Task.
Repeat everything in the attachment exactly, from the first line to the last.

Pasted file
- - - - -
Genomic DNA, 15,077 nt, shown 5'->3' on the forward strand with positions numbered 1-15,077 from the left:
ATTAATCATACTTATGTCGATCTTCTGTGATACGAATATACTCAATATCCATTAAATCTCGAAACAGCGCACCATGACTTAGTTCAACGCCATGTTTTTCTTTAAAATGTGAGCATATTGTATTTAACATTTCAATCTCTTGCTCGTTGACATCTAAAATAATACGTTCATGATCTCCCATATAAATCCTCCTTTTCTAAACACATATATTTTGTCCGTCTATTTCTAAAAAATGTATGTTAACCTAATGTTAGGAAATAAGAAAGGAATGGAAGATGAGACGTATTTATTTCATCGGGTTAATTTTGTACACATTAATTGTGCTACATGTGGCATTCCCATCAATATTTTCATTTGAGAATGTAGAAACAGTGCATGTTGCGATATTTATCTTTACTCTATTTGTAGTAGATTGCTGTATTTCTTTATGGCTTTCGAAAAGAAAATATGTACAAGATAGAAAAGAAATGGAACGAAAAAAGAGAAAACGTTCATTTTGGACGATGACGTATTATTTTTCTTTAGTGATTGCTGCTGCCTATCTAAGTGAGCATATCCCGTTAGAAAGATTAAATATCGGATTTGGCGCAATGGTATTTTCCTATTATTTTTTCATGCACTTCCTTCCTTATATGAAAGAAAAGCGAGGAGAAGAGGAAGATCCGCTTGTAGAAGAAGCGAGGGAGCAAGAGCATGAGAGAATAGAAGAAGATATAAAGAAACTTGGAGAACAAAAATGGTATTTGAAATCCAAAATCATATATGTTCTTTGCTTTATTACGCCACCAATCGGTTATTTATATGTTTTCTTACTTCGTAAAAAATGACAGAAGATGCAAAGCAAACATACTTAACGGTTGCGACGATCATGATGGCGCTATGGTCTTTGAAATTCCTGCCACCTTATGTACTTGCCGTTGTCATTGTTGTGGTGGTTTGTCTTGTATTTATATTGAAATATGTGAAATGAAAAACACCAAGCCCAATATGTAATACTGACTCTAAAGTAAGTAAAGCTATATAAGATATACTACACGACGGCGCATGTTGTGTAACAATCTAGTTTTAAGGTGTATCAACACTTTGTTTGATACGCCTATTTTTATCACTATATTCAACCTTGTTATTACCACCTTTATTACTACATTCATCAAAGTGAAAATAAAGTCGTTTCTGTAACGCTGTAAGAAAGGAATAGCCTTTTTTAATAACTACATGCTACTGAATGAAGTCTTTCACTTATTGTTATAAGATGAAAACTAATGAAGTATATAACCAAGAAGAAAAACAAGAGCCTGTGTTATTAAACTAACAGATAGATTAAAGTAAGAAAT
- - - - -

Genomic DNA, 15,077 nt, shown 5'->3' on the forward strand with positions numbered 1-15,077 from the left:
ATTAATCATACTTATGTCGATCTTCTGTGATACGAATATACTCAATATCCATTAAATCTCGAAACAGCGCACCATGACTTAGTTCAACGCCATGTTTTTCTTTAAAATGTGAGCATATTGTATTTAACATTTCAATCTCTTGCTCGTTGACATCTAAAATAATACGTTCATGATCTCCCATATAAATCCTCCTTTTCTAAACACATATATTTTGTCCGTCTATTTCTAAAAAATGTATGTTAACCTAATGTTAGGAAATAAGAAAGGAATGGAAGATGAGACGTATTTATTTCATCGGGTTAATTTTGTACACATTAATTGTGCTACATGTGGCATTCCCATCAATATTTTCATTTGAGAATGTAGAAACAGTGCATGTTGCGATATTTATCTTTACTCTATTTGTAGTAGATTGCTGTATTTCTTTATGGCTTTCGAAAAGAAAATATGTACAAGATAGAAAAGAAATGGAACGAAAAAAGAGAAAACGTTCATTTTGGACGATGACGTATTATTTTTCTTTAGTGATTGCTGCTGCCTATCTAAGTGAGCATATCCCGTTAGAAAGATTAAATATCGGATTTGGCGCAATGGTATTTTCCTATTATTTTTTCATGCACTTCCTTCCTTATATGAAAGAAAAGCGAGGAGAAGAGGAAGATCCGCTTGTAGAAGAAGCGAGGGAGCAAGAGCATGAGAGAATAGAAGAAGATATAAAGAAACTTGGAGAACAAAAATGGTATTTGAAATCCAAAATCATATATGTTCTTTGCTTTATTACGCCACCAATCGGTTATTTATATGTTTTCTTACTTCGTAAAAAATGACAGAAGATGCAAAGCAAACATACTTAACGGTTGCGACGATCATGATGGCGCTATGGTCTTTGAAATTCCTGCCACCTTATGTACTTGCCGTTGTCATTGTTGTGGTGGTTTGTCTTGTATTTATATTGAAATATGTGAAATGAAAAACACCAAGCCCAATATGTAATACTGACTCTAAAGTAAGTAAAGCTATATAAGATATACTACACGACGGCGCATGTTGTGTAACAATCTAGTTTTAAGGTGTATCAACACTTTGTTTGATACGCCTATTTTTATCACTATATTCAACCTTGTTATTACCACCTTTATTACTACATTCATCAAAGTGAAAATAAAGTCGTTTCTGTAACGCTGTAAGAAAGGAATAGCCTTTTTTAATAACTACATGCTACTGAATGAAGTCTTTCACTTATTGTTATAAGATGAAAACTAATGAAGTATATAACCAAGAAGAAAAACAAGAGCCTGTGTTATTAAACTAACAGATAGATTAAAGTAAGAAAT